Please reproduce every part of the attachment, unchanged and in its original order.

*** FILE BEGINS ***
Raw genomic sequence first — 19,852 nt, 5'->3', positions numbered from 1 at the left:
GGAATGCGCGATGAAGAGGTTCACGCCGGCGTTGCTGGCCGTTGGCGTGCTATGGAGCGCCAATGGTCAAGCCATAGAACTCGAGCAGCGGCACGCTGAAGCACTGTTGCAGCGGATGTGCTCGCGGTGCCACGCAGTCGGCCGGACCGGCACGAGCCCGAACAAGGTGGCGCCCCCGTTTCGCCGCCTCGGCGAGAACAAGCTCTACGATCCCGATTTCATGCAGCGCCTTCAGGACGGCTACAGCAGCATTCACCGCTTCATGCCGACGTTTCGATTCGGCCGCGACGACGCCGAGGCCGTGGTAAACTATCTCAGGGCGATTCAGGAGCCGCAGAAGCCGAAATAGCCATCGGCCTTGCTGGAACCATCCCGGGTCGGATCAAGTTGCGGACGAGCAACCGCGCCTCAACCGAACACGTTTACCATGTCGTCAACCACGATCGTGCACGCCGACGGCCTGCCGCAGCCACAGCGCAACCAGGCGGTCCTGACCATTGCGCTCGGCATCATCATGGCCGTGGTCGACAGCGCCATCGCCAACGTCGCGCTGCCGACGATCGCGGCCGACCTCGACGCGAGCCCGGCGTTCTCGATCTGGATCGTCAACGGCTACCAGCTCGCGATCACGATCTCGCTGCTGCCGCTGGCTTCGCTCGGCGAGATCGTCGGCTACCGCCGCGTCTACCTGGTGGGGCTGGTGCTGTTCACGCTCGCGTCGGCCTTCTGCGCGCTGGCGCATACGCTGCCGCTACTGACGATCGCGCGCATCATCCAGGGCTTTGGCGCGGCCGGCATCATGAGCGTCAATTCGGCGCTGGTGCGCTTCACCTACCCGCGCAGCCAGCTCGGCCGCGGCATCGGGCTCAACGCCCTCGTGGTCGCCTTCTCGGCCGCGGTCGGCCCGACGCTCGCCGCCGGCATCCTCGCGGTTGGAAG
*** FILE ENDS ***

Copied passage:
Raw genomic sequence first — 19,852 nt, 5'->3', positions numbered from 1 at the left:
GGAATGCGCGATGAAGAGGTTCACGCCGGCGTTGCTGGCCGTTGGCGTGCTATGGAGCGCCAATGGTCAAGCCATAGAACTCGAGCAGCGGCACGCTGAAGCACTGTTGCAGCGGATGTGCTCGCGGTGCCACGCAGTCGGCCGGACCGGCACGAGCCCGAACAAGGTGGCGCCCCCGTTTCGCCGCCTCGGCGAGAACAAGCTCTACGATCCCGATTTCATGCAGCGCCTTCAGGACGGCTACAGCAGCATTCACCGCTTCATGCCGACGTTTCGATTCGGCCGCGACGACGCCGAGGCCGTGGTAAACTATCTCAGGGCGATTCAGGAGCCGCAGAAGCCGAAATAGCCATCGGCCTTGCTGGAACCATCCCGGGTCGGATCAAGTTGCGGACGAGCAACCGCGCCTCAACCGAACACGTTTACCATGTCGTCAACCACGATCGTGCACGCCGACGGCCTGCCGCAGCCACAGCGCAACCAGGCGGTCCTGACCATTGCGCTCGGCATCATCATGGCCGTGGTCGACAGCGCCATCGCCAACGTCGCGCTGCCGACGATCGCGGCCGACCTCGACGCGAGCCCGGCGTTCTCGATCTGGATCGTCAACGGCTACCAGCTCGCGATCACGATCTCGCTGCTGCCGCTGGCTTCGCTCGGCGAGATCGTCGGCTACCGCCGCGTCTACCTGGTGGGGCTGGTGCTGTTCACGCTCGCGTCGGCCTTCTGCGCGCTGGCGCATACGCTGCCGCTACTGACGATCGCGCGCATCATCCAGGGCTTTGGCGCGGCCGGCATCATGAGCGTCAATTCGGCGCTGGTGCGCTTCACCTACCCGCGCAGCCAGCTCGGCCGCGGCATCGGGCTCAACGCCCTCGTGGTCGCCTTCTCGGCCGCGGTCGGCCCGACGCTCGCCGCCGGCATCCTCGCGGTTGGAAG